Fans Are All Asking 1 Question After Watching This 'Handmaid's Tale' Episode

by Ani Bundel

The Handmaid's Tale Season 3 has zigged and zagged all season from one plot to another. But in the end, it always comes down to babies. Who can have them, who can raise them, who can keep them, and who will lose them. June's obsession with keeping Nichole safe in Canada, of getting Hannah back from the McKenzies, and liberating the Lost Children of Gilead are all different sides of the same coin. And yet, there's a chance there could be more babies. Will June get pregnant on The Handmaid's Tale Season 3? Warning: Spoilers for The Handmaid's Tale Season 3 follow.

One of the more remarkable aspects of life in Commander Lawrence's house is the lack of ritual with the Handmaid. It was a staple of the Waterford residence, the endless dressing up of rape, the weirdly uncomfortable pretense of the wife holding the Handmaid down, the creepiness of pretending women controlled something designed by men.

But Lawrence just ignored that this was a thing he was "supposed" to do. It was his house, and he wasn't going to rape anyone — end of list. Considering how much his wife Eleanor hated the way Gilead society operated, it was doubtful she could be made to participate anyway. Lawrence could barely get her to behave in front of Aunt Lydia. There was no way she was going to be part of this without outside pressure.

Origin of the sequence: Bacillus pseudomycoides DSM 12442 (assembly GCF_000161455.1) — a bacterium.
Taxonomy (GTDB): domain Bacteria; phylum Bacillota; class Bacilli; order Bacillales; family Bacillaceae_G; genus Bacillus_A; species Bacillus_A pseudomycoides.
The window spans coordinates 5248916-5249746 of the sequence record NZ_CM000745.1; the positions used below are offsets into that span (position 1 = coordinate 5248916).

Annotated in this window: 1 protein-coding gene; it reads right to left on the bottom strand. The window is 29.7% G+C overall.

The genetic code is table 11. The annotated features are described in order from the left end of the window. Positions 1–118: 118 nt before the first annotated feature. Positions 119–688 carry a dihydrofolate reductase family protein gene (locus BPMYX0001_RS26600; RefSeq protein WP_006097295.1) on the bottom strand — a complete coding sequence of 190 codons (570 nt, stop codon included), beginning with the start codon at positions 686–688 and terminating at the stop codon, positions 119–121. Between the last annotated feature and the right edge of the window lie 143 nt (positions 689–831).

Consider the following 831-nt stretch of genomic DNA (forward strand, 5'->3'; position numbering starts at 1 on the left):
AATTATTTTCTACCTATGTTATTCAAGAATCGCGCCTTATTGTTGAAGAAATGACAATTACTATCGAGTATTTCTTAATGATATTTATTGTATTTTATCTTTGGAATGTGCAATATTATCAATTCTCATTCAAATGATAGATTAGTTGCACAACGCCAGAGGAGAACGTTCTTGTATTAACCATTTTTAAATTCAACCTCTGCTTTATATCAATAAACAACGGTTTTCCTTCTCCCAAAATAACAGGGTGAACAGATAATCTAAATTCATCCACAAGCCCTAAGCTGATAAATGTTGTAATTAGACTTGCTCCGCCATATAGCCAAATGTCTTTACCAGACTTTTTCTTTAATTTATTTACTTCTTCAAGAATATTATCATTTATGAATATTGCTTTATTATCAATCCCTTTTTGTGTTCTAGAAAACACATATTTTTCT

Unfortunately, outside pressure turned up in the Season 3 Episode "Witness." Commander Waterford, in an ill-advised bid to move up the ladder, suggested June wasn't pregnant yet by Lawrence because he couldn't get it up. A man who cannot perform would be too infirm to run Gilead. Along with Commander Winslow, he engineered to "witness" the ritual (or at least the part outside the bedroom). There would be a Doctor on call to check afterward that the deed was indeed done.

Lawrence is a pretty powerful man in Gilead, but not powerful enough to refuse. (After all, it would just raise suspicions.) June intrinsically understood she needed to make this happen. Otherwise, Lawrence and his wife would be in grave danger, and the safety of this house she lived in would be lost. So she lined up the household, made sure they knew how this worked (because she was the only one who has lived through it), got Eleanor to agree, and performed for the crowd.


Unfortunately, when it can time to do the deed, Eleanor melted down completely. It forced June and Lawrence to give up and have sex without her, while Serena Joy sat with Eleanor and held her hand.

It was enough that the doctor confirmed the deed was done, and Waterford had to leave, foiled. For her service, Lawrence tried to at least prevent pregnancy by handing over some birth control. ("A collector's item," he called them.)

Never mind that this isn't how BC works. It takes being on the pill a month before it kicks in. Lawrence should have rounded up some Plan B if he wanted to be helpful. But it's the thought that counts. Meanwhile, fans are going to start counting the days until June misses her period again.